BOWLING GREEN, Ky. — In response to an unvaccinated Kentucky student suing his local health department after he was banned from attending school during a chickenpox outbreak, Governor Matt Bevin said he did not give his children the chickenpox vaccine.

Bevin said in an interview with The Morning Show on WKCT in Bowling Green that while parents who want to vaccinate their children should do what they want, parents should not "worry about what someone else is doing." Continuing, Bevin said he and his wife did not give their children the chickenpox vaccine, instead exposing them to a neighbor who had the disease.

"Every single one of my kids had the chickenpox," Bevin said. "They got the chickenpox on purpose, because we found a neighbor that had it and I went and made sure everyone of my kids was exposed to it, and they got it."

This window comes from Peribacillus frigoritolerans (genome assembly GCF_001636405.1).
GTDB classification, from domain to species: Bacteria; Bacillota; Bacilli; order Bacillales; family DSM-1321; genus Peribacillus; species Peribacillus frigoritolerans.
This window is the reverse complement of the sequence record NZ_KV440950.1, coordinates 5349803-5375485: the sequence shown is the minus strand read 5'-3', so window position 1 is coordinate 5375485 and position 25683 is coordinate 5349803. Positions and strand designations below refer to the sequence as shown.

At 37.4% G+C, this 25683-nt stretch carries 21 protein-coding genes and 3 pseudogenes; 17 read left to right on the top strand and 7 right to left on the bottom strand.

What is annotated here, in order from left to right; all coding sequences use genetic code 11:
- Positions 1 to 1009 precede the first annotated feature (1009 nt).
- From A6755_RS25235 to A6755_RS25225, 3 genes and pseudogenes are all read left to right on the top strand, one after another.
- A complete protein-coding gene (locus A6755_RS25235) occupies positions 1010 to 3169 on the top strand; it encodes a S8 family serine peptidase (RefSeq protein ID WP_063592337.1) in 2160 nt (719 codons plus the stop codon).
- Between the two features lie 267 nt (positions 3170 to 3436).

Bevin followed his comments by saying getting the disease naturally had "no long term repercussions," and that the government should not force people to get vaccinated.

The Centers for Disease Control and Prevention said that while chickenpox is usually a mild disease, the vaccine gives children immunity from the disease without risk of any serious complications that could come from contracting chickenpox.

The Northern Kentucky Health Department defended its decision to bar students who were either not vaccinated or immune to the disease from school by saying it was a necessary decision to protect the public's heath.

"The recent actions taken by the Northern Kentucky Health Department regarding the chickenpox outbreak at Our Lady of the Sacred Heart/Assumption Academy was in direct response to a public health threat and was an appropriate and necessary response to prevent further spread of this contagious illness," the departments said in a statement.

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